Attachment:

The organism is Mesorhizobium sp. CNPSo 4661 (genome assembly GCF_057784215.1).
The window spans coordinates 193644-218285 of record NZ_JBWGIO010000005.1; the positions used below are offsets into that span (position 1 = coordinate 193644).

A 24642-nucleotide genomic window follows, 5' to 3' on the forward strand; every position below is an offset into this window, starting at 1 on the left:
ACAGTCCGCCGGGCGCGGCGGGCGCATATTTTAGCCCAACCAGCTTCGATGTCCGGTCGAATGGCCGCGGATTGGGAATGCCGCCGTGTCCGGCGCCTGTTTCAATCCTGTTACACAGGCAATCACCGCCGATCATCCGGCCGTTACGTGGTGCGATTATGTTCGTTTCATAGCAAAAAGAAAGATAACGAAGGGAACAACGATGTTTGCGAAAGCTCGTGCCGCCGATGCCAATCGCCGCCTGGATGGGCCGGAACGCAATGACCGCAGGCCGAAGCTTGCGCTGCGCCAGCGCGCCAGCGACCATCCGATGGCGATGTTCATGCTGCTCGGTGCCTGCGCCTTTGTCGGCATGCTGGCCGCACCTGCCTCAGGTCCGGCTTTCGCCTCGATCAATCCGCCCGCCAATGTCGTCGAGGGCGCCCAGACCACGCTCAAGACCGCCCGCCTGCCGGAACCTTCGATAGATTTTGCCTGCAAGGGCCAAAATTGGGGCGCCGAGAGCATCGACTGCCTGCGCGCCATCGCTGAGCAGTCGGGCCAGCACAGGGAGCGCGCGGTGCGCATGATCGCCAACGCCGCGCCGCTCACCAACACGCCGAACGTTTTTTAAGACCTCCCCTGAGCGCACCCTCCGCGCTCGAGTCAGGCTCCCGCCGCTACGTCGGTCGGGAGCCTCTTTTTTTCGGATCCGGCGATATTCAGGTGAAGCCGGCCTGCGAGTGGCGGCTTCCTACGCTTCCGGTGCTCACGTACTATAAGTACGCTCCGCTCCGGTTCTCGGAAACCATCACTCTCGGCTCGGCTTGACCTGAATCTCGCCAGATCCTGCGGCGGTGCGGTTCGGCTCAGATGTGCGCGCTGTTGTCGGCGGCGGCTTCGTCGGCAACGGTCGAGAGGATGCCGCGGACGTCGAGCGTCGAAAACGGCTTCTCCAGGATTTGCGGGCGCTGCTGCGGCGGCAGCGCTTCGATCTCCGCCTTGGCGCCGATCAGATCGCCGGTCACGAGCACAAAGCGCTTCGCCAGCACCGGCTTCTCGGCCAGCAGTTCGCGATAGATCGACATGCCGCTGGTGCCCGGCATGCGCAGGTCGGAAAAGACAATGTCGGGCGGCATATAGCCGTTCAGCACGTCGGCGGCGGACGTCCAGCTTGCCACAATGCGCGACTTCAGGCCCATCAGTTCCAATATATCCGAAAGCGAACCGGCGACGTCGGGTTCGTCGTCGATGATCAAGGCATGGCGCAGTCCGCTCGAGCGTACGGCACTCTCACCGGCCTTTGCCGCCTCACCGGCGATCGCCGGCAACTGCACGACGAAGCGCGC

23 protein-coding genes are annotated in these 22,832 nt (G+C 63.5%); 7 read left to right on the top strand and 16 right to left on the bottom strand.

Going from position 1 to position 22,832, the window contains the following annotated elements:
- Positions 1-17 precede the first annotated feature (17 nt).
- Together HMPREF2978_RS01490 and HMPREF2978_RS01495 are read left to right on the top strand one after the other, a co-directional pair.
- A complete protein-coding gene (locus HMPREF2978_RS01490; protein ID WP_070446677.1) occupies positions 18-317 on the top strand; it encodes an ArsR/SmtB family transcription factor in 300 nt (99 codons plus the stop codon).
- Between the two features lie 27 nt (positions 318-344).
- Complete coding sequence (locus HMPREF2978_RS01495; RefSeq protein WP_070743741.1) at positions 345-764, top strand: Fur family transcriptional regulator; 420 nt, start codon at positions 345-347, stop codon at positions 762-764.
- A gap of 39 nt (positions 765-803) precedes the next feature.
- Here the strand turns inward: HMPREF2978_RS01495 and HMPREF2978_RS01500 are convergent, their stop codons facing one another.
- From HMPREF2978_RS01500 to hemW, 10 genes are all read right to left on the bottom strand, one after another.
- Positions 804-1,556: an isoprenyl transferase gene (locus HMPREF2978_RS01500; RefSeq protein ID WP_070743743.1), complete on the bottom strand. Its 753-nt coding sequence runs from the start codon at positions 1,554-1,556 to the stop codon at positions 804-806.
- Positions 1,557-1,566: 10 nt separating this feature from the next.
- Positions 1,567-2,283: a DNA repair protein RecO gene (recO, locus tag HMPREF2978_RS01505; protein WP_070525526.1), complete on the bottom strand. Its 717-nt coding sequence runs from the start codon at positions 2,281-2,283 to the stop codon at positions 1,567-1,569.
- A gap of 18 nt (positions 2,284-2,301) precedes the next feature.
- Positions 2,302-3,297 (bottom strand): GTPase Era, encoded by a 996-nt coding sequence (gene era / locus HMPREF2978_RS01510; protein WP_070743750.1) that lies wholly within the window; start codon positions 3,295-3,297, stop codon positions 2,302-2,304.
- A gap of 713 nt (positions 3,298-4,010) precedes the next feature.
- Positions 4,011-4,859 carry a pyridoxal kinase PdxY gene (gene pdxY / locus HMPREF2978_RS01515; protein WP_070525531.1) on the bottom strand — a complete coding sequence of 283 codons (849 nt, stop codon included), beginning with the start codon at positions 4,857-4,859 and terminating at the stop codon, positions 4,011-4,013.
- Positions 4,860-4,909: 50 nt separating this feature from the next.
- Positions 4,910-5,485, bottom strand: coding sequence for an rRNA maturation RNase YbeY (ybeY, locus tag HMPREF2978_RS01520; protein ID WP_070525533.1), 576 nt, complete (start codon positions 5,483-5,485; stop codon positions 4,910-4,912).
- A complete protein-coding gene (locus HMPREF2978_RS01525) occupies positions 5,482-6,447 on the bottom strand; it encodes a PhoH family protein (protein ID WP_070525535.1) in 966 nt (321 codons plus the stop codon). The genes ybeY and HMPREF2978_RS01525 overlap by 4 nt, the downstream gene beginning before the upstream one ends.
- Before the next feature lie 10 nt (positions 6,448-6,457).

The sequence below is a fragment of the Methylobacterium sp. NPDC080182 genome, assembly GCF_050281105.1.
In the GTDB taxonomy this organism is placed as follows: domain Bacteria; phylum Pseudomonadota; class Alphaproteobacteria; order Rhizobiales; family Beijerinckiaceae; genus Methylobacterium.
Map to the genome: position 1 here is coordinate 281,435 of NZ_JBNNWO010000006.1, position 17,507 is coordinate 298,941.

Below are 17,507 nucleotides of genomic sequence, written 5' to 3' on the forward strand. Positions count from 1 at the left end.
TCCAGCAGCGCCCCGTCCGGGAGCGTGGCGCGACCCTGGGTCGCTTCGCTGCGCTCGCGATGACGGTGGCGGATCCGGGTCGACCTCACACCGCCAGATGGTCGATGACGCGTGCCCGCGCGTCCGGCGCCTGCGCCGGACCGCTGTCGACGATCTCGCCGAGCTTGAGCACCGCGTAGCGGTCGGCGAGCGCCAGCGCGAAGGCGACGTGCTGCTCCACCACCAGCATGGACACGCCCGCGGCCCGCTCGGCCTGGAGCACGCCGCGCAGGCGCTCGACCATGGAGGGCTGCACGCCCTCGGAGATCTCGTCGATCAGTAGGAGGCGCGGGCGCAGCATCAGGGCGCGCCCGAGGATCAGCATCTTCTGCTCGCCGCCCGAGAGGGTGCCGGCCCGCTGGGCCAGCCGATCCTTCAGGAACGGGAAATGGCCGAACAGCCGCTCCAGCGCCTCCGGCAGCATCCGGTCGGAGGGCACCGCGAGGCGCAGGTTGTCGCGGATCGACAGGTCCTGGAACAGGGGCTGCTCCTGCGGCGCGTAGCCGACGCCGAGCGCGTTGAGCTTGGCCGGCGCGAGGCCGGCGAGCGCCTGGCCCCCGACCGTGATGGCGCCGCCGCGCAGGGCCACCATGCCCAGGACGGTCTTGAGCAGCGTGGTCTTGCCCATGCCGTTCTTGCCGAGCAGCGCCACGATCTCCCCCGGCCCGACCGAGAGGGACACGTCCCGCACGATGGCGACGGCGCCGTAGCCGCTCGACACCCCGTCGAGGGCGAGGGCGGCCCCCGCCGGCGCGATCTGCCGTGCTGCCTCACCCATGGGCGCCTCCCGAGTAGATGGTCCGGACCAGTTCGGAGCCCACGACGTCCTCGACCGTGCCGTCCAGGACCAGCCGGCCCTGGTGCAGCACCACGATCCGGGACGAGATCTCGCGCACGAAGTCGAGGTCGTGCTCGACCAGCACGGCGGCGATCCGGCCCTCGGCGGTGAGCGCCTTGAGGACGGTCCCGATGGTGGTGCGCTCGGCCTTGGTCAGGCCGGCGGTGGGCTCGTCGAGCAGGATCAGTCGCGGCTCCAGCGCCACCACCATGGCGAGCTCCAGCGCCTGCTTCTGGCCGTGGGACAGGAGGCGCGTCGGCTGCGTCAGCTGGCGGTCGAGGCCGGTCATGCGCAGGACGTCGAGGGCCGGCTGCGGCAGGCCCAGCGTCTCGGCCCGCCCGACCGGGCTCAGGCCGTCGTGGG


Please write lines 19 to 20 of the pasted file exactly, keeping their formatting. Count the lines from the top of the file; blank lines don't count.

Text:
- Positions 2,302-3,297 (bottom strand): GTPase Era, encoded by a 996-nt coding sequence (gene era / locus HMPREF2978_RS01510; protein WP_070743750.1) that lies wholly within the window; start codon positions 3,295-3,297, stop codon positions 2,302-2,304.
- A gap of 713 nt (positions 3,298-4,010) precedes the next feature.